"Based on new formula that gives credit to teachers for getting more training as well as raising achievement, a lead teacher (under the contract there can only be one per school) could eventually earn as much as $100,000 a year. "

Oh, god. Not more training. There's no evidence that credentials and master's degrees work, but you want to pay for more training?

And "lead teachers"? What will they do, exactly?

But hey, it will feed the education industry.

Posted by: Cal_Lanier | October 6, 2010 12:51 AM | Report abuse

I haven't read Maryland's RttT but down here our RttT would have doubled the testing, as the Tulsa Gates grant would have. If that ahappens, the incentives are to just play games. If they had peer review, they could invest in diagnosistic testing, and still use that data. I suspect that complying with state plans will be huge, and mostly that's good because of the disincentive against picking unnecessary fights by firing teachers simply over the principals' desire for control. But it also creates incentives to just play games to get the money. I wish they could uninvent VAMS. So much risk for so little gain, but if a deal gets them out of this educational civil war, its something.

Posted by: johnt4853 | October 6, 2010 7:43 AM | Report abuse

Interestingly Jay, all of this was done without "supporters" like Katherine Bradley collecting money from her friends to pay for commercials to vilify the union. There was no public negotiation by either group to try to get an advantage over the other. Perhaps education reform can succeed in urban environments without nasty leaders. Congratulations, Dr. Alonso.

Posted by: topryder1 | October 6, 2010 10:55 AM | Report abuse


Amen! The lack of clear, common curriculum content is the elephant in the room. How can we say whether students have been well taught if we can't even say what they are supposed to have learned?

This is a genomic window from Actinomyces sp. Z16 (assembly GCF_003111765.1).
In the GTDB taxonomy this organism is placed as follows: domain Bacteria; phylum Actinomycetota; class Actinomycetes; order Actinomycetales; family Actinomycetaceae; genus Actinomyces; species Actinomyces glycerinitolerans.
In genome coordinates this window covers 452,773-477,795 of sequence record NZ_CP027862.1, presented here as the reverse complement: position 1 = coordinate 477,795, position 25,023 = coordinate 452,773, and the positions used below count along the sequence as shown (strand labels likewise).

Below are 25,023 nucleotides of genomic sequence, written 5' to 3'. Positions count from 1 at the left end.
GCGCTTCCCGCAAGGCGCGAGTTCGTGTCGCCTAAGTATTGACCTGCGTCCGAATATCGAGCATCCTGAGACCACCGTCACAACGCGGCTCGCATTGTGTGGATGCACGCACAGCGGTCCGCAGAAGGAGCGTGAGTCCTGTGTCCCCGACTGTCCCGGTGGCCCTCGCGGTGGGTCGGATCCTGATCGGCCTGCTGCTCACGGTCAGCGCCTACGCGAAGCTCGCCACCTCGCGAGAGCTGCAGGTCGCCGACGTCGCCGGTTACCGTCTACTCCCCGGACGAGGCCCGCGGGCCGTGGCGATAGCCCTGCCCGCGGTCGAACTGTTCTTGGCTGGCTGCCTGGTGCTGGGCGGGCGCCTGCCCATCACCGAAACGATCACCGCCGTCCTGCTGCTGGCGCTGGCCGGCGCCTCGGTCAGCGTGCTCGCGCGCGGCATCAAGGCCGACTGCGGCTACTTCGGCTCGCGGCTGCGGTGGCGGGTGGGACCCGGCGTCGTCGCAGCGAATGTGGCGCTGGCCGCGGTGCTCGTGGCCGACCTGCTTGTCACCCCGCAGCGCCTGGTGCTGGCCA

Generic "credentials and master's degrees" don't have much evidence of effects, but training that is targeted at how to teach the specific curriculum content that will be taught has been shown to be important in both national and international research.

For example, see Cohen, D. K., & Hill, H. (2001). Learning Policy: When State Education Reform Works. New Haven, CT: Yale University Press. Also TEDS-M,

Posted by: mattmel | October 6, 2010 11:22 AM | Report abuse

Weingarten is a brilliant woman who probably realizes that principals have long been able to base their evaluations 100% on student progress but didn't bother to do so for various reasons, mostly economic. It was a lot easier to observe teachers for twenty minutes every two years and then give them all "highly effective" ratings. This is a matter of record.

So Randi undoubtedly knows that this legislation means nothing apart from the economy. If the recession continues, districts will continue to dismiss veteran (i.e. expensive) teachers based on supposed lack of student progress. If good times come back again, we'll be back to hiring and retaining every teacher who wants the job, especially in low-income schools.

In almost every state principals have long been able to visit classrooms frequently, assess student progress, look at student files and test scores and do whatever else they deemed necessary to evaluate a teacher. They were not required to ask permission to do this or to inform the teacher of it. In almost all states a teacher cannot challenge the CONTENT of her evaluation. That means if the principal deems her "ineffective" based on student progress or anything else, that evaluation stands. No one, no law and no union ever prevented it. Contrary to popular belief, administrators were NOT obliged to grant tenure to everyone, but they did, most likely because teacher retention was a huge problem

Unions do not hire, evaluate or fire teachers. Administrators do.

Posted by: Linda/RetiredTeacher | October 6, 2010 12:28 PM | Report abuse

For Linda/RetiredTeacher

I think that is one of your best posts. You have seen the future clearly.

Posted by: Jay Mathews | October 6, 2010 12:56 PM | Report abuse

Thanks, Jay.

Posted by: Linda/RetiredTeacher | October 6, 2010 1:25 PM | Report abuse